We try and sort something. It's worth noting that we arrange special discounts for the Nepalese population in order to extend this service as far as possible. Obviously we can't do it free of charge as the helicopters cost more than 2 million euro a piece... and the leasing rates or bank loans need to be paid.

Is there a program, or a concrete hope, that this rescue service may become viable in the future for many, or is this science fiction?
For the time being it's science fiction, seeing that in Nepal there is no public healthcare and only 0.1% of the population have private insurance. But thanks to these helicopter missions local hospitals are being created in villages and various valleys. Schools are being established, as are roads which facilitate land transport, and communication is being improved, too. Mobile phones work in many valleys nowadays, even some remote ones.

What is needed?
Government intervention, a form of healthcare, but Nepal simply doesn't have the funds for this... Let's say that for now there's a potential service which is saving loads of lives. Over the last couple of days it really seemed as if we manned an emergency desk of some mountain rescue team...

Yes, let's return to the theme of alpinism and "tourism"... can you give us some examples about recent rescues?
Last week some Spanish mountaineers belonging to an expedition led by Juanito Oirzabal and Carlos Pauner on Lhotse were rescued, first on foot, then by helicopter. Oirzabal and Pauner were helped and rescued, but returned to Base Camp on foot, albeit very slowly. Juanito Oiarzabal and Carlos Pauner were helped above all when, at the start of the descent through the Icefall, they proceeded so slowly and Oirzabal almost collapsed and was carried to base camp. Yesterday other Spaniards with frostbite on Lhotse were rescued. In particular, two days ago a Spanish mountaineer was plucked from Camp 2 at 6300m.

Who was the mountaineer rescued by helicopter from Camp 2?
Manolo "Lolo" Gonzalez, the Spanish mountaineer who, while descending to the base of the Lhotse couloir, fell and remained there, immobile and exhausted. Descending from Everest, the Argentines Damien Benegas and Matias "Matoco" Erroz decided to climb back up to where "Lolo" was located and they carried him down to the tent in Camp 4. The next day, helped by other alpinists, they carried him down to Camp 4 and from there he was taken away by the Fishtail Air helicopter. Oirzabal & Co. were helped by other commercial expeditions, even though they always refused to take supplementary oxygen and medicine.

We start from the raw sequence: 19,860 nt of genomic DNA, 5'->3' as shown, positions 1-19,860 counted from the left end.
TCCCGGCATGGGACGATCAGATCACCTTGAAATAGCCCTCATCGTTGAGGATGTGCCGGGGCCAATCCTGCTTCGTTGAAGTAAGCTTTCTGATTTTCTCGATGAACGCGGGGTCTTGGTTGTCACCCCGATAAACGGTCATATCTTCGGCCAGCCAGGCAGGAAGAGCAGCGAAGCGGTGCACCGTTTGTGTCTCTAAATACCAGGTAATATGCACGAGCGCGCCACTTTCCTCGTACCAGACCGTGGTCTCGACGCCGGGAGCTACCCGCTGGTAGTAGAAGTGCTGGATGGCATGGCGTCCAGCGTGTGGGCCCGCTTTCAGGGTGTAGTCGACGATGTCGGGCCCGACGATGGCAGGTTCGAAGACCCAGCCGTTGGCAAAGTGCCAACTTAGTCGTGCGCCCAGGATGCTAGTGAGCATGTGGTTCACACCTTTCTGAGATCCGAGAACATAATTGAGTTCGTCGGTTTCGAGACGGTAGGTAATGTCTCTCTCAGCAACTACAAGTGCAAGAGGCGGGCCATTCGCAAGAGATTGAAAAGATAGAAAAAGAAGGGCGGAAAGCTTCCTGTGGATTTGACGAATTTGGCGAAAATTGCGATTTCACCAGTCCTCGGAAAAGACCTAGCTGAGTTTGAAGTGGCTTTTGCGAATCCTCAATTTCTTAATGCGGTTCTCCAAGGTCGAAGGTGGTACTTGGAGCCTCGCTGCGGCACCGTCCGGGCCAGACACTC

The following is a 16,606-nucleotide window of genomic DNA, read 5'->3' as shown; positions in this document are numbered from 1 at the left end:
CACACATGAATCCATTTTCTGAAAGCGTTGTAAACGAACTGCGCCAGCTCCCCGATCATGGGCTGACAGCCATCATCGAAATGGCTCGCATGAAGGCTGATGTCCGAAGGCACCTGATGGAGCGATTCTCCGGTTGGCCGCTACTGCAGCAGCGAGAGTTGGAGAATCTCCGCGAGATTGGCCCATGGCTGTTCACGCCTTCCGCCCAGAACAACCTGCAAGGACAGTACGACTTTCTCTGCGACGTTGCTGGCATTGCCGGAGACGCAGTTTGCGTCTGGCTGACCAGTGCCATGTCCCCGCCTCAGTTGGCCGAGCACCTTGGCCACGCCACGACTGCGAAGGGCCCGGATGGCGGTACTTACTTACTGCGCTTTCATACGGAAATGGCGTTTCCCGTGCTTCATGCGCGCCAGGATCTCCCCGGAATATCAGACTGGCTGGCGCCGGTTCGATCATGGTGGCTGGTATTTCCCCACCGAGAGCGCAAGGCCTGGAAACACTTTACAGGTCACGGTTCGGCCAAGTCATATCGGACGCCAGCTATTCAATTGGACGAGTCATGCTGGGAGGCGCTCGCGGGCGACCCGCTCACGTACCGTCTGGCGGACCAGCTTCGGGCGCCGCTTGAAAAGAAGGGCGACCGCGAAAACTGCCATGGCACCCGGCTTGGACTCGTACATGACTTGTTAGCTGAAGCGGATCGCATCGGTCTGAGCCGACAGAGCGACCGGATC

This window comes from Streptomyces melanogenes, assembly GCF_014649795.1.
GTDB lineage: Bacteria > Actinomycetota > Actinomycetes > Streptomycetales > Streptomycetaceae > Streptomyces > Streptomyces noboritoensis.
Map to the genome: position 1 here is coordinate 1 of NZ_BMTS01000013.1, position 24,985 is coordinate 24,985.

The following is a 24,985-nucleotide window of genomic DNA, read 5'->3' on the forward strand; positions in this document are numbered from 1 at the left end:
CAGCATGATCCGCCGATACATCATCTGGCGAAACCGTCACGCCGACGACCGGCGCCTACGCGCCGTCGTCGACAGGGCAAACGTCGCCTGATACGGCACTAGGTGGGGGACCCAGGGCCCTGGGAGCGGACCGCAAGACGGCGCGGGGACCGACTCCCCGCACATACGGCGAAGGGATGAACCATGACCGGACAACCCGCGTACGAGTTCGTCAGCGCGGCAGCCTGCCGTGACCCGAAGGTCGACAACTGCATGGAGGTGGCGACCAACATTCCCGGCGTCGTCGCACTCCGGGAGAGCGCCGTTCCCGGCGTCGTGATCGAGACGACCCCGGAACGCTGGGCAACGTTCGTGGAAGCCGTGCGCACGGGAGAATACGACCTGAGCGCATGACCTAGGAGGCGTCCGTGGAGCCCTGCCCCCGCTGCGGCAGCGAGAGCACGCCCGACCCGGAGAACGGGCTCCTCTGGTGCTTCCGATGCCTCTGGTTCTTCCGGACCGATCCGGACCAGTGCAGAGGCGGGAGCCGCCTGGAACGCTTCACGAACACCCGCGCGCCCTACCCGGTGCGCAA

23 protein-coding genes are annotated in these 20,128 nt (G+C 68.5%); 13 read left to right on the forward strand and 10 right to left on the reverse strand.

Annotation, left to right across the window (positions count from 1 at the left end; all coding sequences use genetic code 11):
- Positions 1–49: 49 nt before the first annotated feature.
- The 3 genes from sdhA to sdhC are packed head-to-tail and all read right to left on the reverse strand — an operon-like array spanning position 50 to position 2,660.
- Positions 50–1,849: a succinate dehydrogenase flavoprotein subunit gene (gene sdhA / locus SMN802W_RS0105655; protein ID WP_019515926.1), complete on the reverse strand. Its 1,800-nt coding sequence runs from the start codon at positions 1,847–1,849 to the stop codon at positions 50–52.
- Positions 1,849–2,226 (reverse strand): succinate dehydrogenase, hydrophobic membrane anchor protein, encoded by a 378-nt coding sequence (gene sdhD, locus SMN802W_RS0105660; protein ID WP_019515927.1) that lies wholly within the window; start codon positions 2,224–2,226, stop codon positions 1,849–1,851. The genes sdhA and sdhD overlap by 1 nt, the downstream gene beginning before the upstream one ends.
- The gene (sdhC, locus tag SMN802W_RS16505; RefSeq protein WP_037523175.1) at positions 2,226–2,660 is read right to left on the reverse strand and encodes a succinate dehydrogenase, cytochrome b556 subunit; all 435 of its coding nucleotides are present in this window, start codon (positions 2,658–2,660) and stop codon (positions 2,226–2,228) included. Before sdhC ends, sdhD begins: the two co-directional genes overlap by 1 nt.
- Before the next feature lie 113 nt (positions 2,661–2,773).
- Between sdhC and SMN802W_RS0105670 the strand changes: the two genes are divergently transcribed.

What about other recent rescues?
An American alpinist was rescued over on Kangchenjunga. I'd met her in 2010 and, quite frankly, she didn't make a good impression with regard to her mountaineering ability and physical resistance. This year she climbed Kang with supplementary oxygen flow open to the max, with numerous bottles and Sherpa. Immediately after the summit she began to feel exhausted and she had to be transported / dragged to 7000, 7100m. It was at this point that they asked us to rescue her by helicopter: we tried but it was too warm (only -8°C) and the helicopter failed to hover and kept "sinking"... so we asked them to transport her to a lower altitude and then we "plucked" her off at 6200m.

Do you reckon that the advent of helicopter rescues is changing, or might change, Himalayan mountaineering? If so, how?
No, I really think that these rescues can't change it. Helicopters still have so many limits, especially if you bear in mind the fact that the highest helicopter rescue ever was carried out, as mentioned previously, at 6950m on Annapurna (to rescue Oirzabal, Pauner & Co.). There have been some rescue operations (documented) at 7000/7100m with provisions and oxygen bottles being dropped, but this is only possible on flat sections, on large plateaus, almost nowhere therefore...

So what do you feel you might say to alpinists (and tourists)... also in the view of the latest accidents?
Many of these calls come from people who perhaps could avoid getting into trouble in the first place... What I mean is people who shouldn't really be on these gigantic mountains. I see people who are simply too close to their limits and so they're a stone's throw away from getting exhausted, suffering from frostbite, ascending slowly etc... I don't want to sound arrogant, but unfortunately that's the way things are.